Now, of course, after the end of the 90-day bonanza and months of wrangling, it is Wissing, Lang and the 16 state transport ministers who were, presenting its successor, left sounding like they are barking “Bah humbug!” in the run-up to Christmas. “€49 Euros a month?!” For those arguing for an extension of the €9 ticket, that is a difference of €40; even advocates of Austria’s more realistic 365-Euro-ticket are around €19 out. And so all the relief that there will now be a permanent cheap ticket is tinged with disappointment that it won’t be that cheap.

‘Public equivalent of joyriding’

Yes, the political expectations management here was awful, because, considered on its own merits, the €49 ticket is sound policy which will have a long-lasting effect on real incomes and travel patterns without the deleterious effects of its short-lived gimmicky predecessor.

So what was wrong with the €9 ticket and how is the €49 ticket better? The biggest problem with this summer’s eye-catching initiative was that, while it did achieve one stated aim of putting money in the pockets of existing season-ticket holders, the price was so crazily low as to encourage the public-transport equivalent of joyriding.

In milder instances, people who could perfectly well have afforded to use long-distance services switched to far slower and far more complicated itineraries because they were unbeatably cheap, contributing to overcrowding on regional lines; at its worst (i.e. on warm weekends), the ticket encouraged people to head to already busy tourist hotspots when they otherwise wouldn’t have travelled at all

READ ALSO: What happens to Germany’s €9 ticket at the end of August?

This ran completely counter to another of the policy’s aims of reducing emissions (the most carbon-neutral journey is, after all, the one that never happens). It was also counterproductive insofar as it added disruption to a network already struggling with staffing shortages and a chronic lack of capacity: rather than attracting new riders, in many instances, the overcrowded and heavily-delayed services of this summer will have confirmed car-drivers’ suspicions that public transport is a sweaty hell-hole best avoided.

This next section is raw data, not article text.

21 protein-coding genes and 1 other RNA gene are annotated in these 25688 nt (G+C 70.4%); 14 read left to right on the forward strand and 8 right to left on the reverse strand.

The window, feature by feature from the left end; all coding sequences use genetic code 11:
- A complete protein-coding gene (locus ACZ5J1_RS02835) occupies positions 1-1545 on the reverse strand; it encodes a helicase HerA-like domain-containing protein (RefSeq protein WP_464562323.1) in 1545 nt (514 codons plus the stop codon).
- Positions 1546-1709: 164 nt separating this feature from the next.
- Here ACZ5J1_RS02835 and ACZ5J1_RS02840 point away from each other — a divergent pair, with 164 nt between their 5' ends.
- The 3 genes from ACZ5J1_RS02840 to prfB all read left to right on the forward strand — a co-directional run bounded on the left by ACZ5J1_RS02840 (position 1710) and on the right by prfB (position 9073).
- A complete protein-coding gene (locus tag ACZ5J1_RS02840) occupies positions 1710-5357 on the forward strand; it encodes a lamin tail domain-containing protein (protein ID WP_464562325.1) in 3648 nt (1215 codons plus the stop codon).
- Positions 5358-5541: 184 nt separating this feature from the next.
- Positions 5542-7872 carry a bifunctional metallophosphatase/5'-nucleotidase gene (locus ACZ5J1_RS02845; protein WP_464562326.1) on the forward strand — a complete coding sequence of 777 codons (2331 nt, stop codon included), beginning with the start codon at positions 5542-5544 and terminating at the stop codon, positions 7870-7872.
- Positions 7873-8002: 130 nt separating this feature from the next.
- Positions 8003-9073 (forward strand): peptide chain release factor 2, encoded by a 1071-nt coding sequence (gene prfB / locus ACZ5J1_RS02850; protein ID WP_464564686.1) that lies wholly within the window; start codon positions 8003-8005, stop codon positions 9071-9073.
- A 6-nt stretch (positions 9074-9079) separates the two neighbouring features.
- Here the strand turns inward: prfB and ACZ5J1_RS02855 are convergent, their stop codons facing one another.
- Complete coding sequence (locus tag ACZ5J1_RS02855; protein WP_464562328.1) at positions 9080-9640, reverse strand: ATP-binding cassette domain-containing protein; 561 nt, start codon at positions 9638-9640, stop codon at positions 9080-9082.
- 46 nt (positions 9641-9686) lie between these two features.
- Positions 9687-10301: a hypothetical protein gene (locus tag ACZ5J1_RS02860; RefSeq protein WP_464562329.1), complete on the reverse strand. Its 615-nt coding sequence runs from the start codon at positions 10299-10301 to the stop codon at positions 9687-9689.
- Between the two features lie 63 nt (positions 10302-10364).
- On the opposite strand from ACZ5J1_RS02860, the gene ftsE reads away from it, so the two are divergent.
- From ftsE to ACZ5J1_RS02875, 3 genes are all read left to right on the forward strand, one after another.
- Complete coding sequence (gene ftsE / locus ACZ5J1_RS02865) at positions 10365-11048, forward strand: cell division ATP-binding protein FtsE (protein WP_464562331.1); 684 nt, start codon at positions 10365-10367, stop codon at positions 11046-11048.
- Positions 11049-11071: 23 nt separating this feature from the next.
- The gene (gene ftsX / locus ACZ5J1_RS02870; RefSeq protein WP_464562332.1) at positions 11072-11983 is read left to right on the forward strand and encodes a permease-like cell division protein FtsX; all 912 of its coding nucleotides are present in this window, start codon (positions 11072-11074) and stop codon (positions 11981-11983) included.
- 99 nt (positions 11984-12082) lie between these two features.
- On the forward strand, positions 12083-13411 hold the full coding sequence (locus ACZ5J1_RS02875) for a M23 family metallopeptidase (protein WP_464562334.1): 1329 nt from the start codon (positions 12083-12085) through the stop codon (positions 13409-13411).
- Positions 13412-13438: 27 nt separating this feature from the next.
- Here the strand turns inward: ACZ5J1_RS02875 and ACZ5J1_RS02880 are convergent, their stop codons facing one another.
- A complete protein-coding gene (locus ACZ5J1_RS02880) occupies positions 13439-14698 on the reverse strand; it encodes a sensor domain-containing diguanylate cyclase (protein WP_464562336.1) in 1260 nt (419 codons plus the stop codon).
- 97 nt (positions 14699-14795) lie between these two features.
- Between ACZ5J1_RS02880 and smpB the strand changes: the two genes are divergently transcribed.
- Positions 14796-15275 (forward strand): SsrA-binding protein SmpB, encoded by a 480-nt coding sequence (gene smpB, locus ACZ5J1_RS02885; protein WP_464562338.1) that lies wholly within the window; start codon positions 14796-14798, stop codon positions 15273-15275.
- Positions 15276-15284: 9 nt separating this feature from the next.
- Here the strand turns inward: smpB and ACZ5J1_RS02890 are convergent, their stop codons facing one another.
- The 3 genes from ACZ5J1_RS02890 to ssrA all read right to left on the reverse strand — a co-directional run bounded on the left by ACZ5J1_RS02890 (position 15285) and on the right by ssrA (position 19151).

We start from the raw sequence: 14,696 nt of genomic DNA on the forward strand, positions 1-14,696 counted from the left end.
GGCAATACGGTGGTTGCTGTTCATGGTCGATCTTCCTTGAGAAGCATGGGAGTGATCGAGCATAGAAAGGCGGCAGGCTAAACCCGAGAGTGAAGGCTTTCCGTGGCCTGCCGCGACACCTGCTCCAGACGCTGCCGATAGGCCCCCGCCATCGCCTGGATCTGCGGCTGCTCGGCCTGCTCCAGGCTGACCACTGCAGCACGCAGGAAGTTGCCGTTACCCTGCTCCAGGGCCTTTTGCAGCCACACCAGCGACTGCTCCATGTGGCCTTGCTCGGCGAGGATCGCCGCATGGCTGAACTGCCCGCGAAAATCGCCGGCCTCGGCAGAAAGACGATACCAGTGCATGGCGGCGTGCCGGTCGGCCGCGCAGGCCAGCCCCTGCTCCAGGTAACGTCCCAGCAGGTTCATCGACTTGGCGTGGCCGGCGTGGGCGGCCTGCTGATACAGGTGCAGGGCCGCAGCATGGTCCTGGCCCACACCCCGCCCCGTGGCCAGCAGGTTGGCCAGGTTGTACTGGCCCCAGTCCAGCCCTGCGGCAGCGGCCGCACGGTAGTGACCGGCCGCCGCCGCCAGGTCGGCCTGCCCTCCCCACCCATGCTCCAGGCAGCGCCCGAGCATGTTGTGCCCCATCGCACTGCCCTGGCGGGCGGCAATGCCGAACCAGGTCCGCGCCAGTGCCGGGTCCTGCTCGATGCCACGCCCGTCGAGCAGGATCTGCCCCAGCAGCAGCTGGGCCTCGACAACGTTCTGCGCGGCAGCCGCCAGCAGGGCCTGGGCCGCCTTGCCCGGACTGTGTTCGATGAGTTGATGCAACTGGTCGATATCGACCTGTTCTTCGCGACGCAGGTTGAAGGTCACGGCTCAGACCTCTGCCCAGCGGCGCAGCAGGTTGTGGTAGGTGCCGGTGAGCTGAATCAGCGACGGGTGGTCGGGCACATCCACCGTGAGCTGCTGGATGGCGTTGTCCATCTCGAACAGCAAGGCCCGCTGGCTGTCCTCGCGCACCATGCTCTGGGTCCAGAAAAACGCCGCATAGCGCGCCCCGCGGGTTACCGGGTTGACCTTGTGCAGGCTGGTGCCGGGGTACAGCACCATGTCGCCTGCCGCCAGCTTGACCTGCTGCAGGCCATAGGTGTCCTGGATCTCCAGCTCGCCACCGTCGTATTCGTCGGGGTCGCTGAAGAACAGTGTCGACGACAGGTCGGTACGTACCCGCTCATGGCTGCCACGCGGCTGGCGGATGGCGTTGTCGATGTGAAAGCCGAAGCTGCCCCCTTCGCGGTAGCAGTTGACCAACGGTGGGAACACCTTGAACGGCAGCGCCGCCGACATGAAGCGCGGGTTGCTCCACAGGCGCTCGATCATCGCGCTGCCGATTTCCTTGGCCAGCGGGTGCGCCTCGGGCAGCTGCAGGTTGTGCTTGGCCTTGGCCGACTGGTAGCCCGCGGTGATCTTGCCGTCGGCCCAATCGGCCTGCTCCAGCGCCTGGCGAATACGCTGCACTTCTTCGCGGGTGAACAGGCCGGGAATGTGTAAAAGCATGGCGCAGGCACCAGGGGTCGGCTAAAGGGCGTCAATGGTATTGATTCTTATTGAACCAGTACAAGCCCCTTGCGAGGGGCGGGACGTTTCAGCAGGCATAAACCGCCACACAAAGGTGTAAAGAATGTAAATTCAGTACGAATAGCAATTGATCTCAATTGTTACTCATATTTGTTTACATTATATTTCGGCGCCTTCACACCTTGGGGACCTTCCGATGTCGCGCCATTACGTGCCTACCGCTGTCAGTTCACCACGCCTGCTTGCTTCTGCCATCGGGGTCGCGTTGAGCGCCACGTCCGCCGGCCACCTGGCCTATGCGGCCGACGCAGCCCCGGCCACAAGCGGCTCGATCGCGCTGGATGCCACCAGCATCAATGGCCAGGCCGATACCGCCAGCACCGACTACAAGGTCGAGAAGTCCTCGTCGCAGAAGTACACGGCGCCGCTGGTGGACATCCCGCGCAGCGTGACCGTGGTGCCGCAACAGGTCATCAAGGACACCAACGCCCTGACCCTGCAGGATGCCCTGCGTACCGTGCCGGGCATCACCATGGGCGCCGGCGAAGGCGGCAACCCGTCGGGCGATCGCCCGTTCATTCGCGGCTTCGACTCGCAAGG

Deutsche Bahn regional trains leave Munich station

Regional trains of German rail operator Deutsche Bahn leave the main train station in Munich, southern Germany, on March 28, 2022. (Photo by Christof STACHE / AFP)

All of this explains why the €9 ticket was a failure: studies tracking its effect showed that, more than anything, it created more traffic without making a serious dent in the number of car journeys undertaken. And while doing that, it drained the coffers of public transport operators who are now reliant on Berlin making up for missing ticket receipts, in turn adding a couple of billion Euros to an already maxed-out governmental credit card.

Avoiding excesses

Now, by cranking up the price from “Oh, sure, why the hell not?” up to “Hm, sounds okay, I guess…”, the €49 ticket will avoid these excesses while still offering considerable savings both to season-ticket holders and anyone looking to make more use of public transport options in their free time or on holiday. This will be a helpful tool in the box when it comes to trying to get a grip on rampant inflation and a boon to hard-pressed commuters and low-income households. What it won’t do is actively provoke people into travelling just for the sake of it – and won’t bankrupt either the federal or the state transport departments. 

Yet what is by far the most important thing about the €49 ticket is its radically simplifying effect. In many countries, public transport (especially rail) is plagued by complicated fare structures, and Germany is perhaps Europe’s worst offender here: within each region, there are dozens of local transport authorities who set their own rates, usually based on complicated geographical zoning and often with a peak/off-peak element; some offer 24-hours day-tickets, others passes only valid until midnight or until 6am on the following day; in addition, service operators tend to offer their own flat-rate tickets, weekend travelcards, and various other deals, often for groups of different sizes or with specific characteristics (youths/seniors, students, jobseekers)… 

So for everyone looking to buy a fare with €49.00 to spare but not 40 minutes, the new go-to monthly ticket offers a quick way out. And if €49 sounds like a lot, it’s worth bearing in mind that many longer return journeys with regional trains can end up costing that if an overnight stay is involved.

Anyone planning to take just one trip from, say, Hamburg to Flensburg, staying a few days there and taking the bus to get around, is quids in – and will be delighted that they can use HVV services back in Hamburg and that, if they end up in Berlin or Munich later that month, they can also ride the busses, trams, and underground trains there. 

By taking a machete to the thicket of fares, this new permanent ticket beats a path to a nationwide public transport experience smoother than at any point in the past. As of next year, most people looking to ride on even just a semi-regular basis will no longer have to think twice about ticketing and will be able to use busses and trains in the same way drivers use their cars.

This is genuinely transformative, and if we’d never had the €9 ticket, the €49 ticket would be a headline-grabbing shift in transport policy. As it is, though, this important moment seems like an anti-climax.